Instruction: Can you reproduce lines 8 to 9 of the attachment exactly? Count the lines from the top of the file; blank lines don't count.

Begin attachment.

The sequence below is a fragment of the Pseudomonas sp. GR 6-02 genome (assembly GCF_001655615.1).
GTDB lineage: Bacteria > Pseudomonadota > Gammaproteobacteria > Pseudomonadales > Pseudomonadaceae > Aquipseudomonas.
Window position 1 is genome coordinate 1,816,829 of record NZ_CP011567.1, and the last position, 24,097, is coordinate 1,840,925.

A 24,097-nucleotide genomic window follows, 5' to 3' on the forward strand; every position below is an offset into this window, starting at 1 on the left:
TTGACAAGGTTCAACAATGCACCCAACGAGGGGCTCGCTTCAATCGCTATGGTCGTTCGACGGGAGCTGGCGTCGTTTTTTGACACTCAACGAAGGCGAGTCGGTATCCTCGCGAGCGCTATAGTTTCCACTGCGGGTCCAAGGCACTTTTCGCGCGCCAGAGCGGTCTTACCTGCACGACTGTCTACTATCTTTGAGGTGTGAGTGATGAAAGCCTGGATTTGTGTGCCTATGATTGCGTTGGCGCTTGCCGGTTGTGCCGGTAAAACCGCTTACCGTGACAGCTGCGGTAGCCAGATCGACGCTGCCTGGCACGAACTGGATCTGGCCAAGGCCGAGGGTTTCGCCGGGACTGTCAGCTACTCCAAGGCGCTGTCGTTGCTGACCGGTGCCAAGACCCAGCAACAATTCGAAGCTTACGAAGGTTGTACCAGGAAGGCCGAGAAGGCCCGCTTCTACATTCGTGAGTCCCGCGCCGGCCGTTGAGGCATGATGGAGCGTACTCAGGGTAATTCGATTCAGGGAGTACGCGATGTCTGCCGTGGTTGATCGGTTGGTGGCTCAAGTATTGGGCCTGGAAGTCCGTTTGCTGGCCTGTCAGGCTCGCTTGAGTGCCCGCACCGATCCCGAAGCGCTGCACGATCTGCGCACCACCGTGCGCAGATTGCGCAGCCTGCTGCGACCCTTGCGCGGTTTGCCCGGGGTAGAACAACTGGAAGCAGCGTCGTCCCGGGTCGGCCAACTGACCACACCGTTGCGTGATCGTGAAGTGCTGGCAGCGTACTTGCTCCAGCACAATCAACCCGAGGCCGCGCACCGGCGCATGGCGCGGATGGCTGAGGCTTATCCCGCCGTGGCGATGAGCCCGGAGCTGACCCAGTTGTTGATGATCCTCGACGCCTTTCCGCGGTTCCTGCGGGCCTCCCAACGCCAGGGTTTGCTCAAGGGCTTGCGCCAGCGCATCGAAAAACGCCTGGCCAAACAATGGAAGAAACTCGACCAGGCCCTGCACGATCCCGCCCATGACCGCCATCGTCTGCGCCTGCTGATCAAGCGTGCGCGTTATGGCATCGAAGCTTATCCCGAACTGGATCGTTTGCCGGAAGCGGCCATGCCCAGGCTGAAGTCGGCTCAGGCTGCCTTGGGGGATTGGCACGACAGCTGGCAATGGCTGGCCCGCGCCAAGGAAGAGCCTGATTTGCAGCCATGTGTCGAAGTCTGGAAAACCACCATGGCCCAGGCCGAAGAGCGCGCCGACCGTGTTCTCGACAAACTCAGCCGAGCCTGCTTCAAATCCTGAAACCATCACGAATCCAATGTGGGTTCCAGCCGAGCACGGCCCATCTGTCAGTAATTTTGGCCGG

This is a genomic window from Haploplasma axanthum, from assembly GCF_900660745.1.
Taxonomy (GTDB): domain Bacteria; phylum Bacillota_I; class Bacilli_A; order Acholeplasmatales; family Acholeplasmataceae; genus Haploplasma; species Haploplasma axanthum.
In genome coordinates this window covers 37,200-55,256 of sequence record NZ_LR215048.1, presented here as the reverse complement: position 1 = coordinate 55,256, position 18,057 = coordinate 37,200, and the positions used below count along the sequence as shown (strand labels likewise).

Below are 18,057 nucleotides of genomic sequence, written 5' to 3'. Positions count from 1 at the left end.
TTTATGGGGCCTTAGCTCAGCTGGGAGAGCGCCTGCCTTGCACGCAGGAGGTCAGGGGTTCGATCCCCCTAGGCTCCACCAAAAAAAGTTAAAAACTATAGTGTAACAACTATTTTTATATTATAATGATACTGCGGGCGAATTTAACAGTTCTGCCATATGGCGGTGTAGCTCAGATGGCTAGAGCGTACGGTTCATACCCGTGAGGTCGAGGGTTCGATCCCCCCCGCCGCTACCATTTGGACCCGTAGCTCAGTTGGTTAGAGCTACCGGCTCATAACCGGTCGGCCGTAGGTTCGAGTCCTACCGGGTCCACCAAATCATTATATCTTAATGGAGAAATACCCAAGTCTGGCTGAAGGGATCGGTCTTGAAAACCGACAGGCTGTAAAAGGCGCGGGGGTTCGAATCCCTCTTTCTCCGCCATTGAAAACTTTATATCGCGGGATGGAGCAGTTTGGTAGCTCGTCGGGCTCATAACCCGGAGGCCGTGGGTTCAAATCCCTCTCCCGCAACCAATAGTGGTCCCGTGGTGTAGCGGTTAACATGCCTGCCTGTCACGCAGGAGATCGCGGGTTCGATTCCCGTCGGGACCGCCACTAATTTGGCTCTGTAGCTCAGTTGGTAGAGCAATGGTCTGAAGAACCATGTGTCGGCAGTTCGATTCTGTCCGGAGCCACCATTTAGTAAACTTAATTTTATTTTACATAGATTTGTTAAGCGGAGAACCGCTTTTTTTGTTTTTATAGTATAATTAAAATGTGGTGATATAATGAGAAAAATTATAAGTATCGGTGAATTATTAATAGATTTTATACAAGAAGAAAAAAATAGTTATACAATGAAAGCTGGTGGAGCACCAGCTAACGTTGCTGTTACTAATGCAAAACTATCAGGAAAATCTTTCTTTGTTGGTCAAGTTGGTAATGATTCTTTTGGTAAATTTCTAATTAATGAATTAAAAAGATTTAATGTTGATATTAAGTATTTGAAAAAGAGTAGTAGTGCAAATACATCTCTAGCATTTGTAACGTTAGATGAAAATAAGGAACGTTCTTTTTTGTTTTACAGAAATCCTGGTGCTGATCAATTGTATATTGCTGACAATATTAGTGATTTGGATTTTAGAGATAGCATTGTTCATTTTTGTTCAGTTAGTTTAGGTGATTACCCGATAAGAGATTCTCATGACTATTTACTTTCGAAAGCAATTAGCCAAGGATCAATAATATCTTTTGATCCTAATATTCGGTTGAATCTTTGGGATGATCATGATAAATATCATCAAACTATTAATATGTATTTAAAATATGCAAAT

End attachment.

In genome coordinates this window covers 37,200-55,256 of sequence record NZ_LR215048.1, presented here as the reverse complement: position 1 = coordinate 55,256, position 18,057 = coordinate 37,200, and the positions used below count along the sequence as shown (strand labels likewise).

Below are 18,057 nucleotides of genomic sequence, written 5' to 3'. Positions count from 1 at the left end.